Jun 16, 2017

It exploded when Anthony Bourdain confessed his love for sisig, and recently, telling the whole world through CNN that Filipino cuisine would be the next food trend. And with that, you can say goodbye to matcha, and say hello to salted egg and ube.  But then, why do we need the validation of the Western hemisphere? Why do we need the approval of their palates to elevate the unique flavor profiles that we already have ingrained in our culture? Why is balut such a big thing to them anyway?

 

Just recently, The New York Times featured New York’s latest Filipino venture—Tama. Situated in a neighborhood in Brooklyn largely unfamiliar with Filipino cuisine, it aims to familiarize the community with the fare’s staples for inexpensive prices. And it’s places like these with their homey vibe and humble aim to naturalize Filipino fare, not treat it as a passing trend, like many borrowed Eastern concepts.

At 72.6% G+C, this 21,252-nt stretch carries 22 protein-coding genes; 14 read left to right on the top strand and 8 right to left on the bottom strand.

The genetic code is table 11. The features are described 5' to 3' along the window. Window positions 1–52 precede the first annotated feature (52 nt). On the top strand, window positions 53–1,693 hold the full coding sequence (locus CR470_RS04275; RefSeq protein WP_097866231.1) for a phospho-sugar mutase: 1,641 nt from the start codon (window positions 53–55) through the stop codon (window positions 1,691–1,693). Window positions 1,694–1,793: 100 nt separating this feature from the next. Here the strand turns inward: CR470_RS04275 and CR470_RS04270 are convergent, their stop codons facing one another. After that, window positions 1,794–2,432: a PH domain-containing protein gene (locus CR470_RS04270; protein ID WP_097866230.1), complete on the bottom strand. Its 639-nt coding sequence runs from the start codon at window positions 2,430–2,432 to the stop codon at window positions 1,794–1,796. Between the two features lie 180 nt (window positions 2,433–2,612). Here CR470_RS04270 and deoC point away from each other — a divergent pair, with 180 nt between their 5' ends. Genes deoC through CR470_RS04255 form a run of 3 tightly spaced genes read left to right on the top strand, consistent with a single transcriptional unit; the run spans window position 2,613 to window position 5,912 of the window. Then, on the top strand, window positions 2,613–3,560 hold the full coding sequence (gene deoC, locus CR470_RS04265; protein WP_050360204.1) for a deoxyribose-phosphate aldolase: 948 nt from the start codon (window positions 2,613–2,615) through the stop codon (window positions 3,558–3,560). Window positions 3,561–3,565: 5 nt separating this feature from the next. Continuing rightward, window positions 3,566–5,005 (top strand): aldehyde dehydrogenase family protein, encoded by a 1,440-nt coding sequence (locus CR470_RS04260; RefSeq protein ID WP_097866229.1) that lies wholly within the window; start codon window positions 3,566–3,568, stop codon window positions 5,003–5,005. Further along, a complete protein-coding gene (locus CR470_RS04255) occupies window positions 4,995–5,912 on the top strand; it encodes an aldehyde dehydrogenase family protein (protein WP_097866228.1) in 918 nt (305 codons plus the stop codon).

Showcasing Filipino cuisine to a wider audience (predominantly those in the US and UK) is a wonderful endeavor by the tireless chefs with this passion. And it’s because of that devotion to local flavours and ingredients that we need to stop the west from calling our homegrown cuisine a “trend.” While trends come and go, classics will stay on. Let us embed Filipino cuisine as world-class in the global scope of palates, rather than watch it explode as the next big thing, then fizzle out once it’s oversaturated a curious market.

 


Read more:

Filipino creatives win Advertising Age’s annual cover contest

Why the west is going crazy for this “superfood” we’ve had for centuries

Anthony Bourdain is back in Manila

TAGS: filipino food trend nolisoli.ph tama in nyc